Newspaper cuttings - heroism beyond praise of new air V.C.; Squadron Leader R.A.M. Palmer V.C. DFC & Bar; and Squadron Leader Robert A.M. Palmer V.C.

SPalmerRAM115772v10026.jpg

Title

Newspaper cuttings - heroism beyond praise of new air V.C.; Squadron Leader R.A.M. Palmer V.C. DFC & Bar; and Squadron Leader Robert A.M. Palmer V.C.

Description

Top left - heroism beyond praise of new air V.C, in blazing Lancaster he scorned danger and flew on to target. Gives some service and family background and describes actions during operation to Cologne from which he failed to return but led to award of Victoria Cross. Top right - Sqn Ldr R.A.M. Palmer VC, DFC and bar, father and brother receive medals. Covers investiture where Palmers posthumous Victoria Cross was received by his father and the Distinguished Flying Cross by his brother Cadet D.G.F Palmer RAF. Bottom - Sqn Ldr Robert A.M. Palmer V.C. Mentions V.C awarded to Palmer who completed more than 100 operations and was reported missing after hazardous daylight operation to Cologne. Include b/w photograph of Robert Palmer in uniform.

Date

1945-12-18

Temporal Coverage

Language

Type

Format

Three newspaper cuttings on an album page

Rights

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Contributor

Identifier

SPalmerRAM115772v10026

Transcription

[inserted] Evening Telegraph [/inserted]

[underlined] IN A BLAZING LANCASTER, HE SCORNED DANGER, FLEW ON TO TARGET [/underlined]

Heroism Beyond Praise Of New Air V.C.

Twenty-four-year-old Acting Squadron Leader Robert Anthony Maurice Palmer, R.A.F.V.R., 109 Squadron, who was always selected for special operations against vital targets, has been awarded the V.C.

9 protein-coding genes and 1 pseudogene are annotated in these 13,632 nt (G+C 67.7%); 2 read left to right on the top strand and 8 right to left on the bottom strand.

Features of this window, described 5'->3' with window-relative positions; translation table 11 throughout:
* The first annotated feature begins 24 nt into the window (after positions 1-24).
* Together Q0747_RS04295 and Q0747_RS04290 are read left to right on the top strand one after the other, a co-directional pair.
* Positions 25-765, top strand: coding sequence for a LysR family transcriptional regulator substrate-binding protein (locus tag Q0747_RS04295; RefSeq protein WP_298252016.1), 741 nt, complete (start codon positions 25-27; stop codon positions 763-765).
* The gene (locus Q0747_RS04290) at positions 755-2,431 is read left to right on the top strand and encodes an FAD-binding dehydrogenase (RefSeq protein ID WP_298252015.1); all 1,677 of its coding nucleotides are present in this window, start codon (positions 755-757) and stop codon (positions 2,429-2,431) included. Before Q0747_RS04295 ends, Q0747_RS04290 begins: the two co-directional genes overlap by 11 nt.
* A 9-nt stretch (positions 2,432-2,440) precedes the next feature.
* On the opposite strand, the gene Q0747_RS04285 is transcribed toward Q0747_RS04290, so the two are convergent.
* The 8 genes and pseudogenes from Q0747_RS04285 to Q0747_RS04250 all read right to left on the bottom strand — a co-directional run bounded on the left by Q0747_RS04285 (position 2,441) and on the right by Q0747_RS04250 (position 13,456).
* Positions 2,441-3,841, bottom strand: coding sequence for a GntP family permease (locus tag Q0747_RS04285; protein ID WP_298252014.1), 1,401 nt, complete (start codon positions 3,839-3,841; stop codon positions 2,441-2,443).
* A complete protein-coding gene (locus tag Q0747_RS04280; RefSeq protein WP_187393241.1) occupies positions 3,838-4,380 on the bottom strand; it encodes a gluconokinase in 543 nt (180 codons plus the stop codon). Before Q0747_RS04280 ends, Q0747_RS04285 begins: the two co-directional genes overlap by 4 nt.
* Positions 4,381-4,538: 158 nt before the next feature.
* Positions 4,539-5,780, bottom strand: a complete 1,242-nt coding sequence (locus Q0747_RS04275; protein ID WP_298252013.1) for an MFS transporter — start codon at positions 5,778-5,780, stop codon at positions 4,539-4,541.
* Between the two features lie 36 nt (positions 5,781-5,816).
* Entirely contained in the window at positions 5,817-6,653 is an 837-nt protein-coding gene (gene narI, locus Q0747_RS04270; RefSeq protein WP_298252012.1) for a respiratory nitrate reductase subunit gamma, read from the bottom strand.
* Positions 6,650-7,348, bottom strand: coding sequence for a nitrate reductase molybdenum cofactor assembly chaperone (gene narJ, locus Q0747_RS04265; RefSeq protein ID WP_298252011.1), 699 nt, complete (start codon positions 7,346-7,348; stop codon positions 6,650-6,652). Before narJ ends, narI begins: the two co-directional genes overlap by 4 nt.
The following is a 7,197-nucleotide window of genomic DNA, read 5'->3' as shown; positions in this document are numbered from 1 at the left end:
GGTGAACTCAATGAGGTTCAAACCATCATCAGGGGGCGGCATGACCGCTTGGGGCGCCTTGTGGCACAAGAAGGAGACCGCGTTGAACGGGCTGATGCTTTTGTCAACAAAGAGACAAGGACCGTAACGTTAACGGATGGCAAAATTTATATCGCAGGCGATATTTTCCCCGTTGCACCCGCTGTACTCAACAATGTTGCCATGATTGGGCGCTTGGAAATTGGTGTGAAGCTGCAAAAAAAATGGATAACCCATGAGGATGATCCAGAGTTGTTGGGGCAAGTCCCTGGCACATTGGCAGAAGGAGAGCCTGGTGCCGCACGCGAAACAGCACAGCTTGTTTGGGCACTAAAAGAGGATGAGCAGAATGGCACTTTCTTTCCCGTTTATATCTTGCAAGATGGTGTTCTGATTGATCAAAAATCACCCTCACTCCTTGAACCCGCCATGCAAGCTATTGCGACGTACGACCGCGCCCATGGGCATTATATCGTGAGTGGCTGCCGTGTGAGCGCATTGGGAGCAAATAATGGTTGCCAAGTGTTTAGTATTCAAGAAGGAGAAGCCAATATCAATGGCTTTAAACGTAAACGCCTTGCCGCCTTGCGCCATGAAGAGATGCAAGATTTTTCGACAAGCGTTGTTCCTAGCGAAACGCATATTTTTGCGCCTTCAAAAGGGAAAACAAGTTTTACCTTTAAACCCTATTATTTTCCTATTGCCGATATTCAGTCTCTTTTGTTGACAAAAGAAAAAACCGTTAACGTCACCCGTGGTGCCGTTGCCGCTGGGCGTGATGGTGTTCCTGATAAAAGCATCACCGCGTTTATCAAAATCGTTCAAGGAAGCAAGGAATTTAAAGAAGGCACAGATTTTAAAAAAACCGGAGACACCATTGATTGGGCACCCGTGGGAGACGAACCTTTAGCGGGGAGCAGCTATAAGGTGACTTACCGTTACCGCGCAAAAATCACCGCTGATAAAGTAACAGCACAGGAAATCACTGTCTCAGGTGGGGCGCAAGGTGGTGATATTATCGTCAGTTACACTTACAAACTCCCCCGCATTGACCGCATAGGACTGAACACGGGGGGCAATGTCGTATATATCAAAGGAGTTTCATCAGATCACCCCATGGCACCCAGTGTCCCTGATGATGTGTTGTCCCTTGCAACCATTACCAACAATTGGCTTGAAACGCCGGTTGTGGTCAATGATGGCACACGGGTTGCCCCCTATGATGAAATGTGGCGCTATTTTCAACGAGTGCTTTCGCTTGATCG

Palmer, a double D.F.C., whose home is at Gravesend, was reported missing after he had made a superb and accurate attack in a blazing Lancanster [sic] on the marshalling yards at Cologne. His plane was last seen spiralling to earth in flames.

The citation reads:-
"This officer has completed 110 bombing missions. Many were low-level 'marking' operations against vital targets. All were executed with tenacity, high courage, and great accuracy.

"He first went on operations in January, 1941. He took part in the first 1000-bomber raid against Cologne in 1942. He was one of the first pilots to drop a 4000 lb. bomb on the Reich.

"It was known he could be relied on to press home his attack whatever the opposition.”

Two Engines On Fire.

Dealing with the action which won the V.C. the citation says:-
"The finest example of his courage and determination was on 23rd December, 1944, when he led a formation of Lancasters to attack the marshalling yards at Cologne in daylight.

"Some minutes before the target was reached his aircraft came under heavy anti-aircraft fire. Two engines were set on fire.

"Enemy fighters attacked in force. Squadron Leader Palmer disdained the possibility of taking avoiding action.

"He was determined to complete the run and provide an accurate and easily-seen aiming point for the other bombers. He ignored the double risk of fire and explosion in his aircraft and kept on. His bombs hit the target.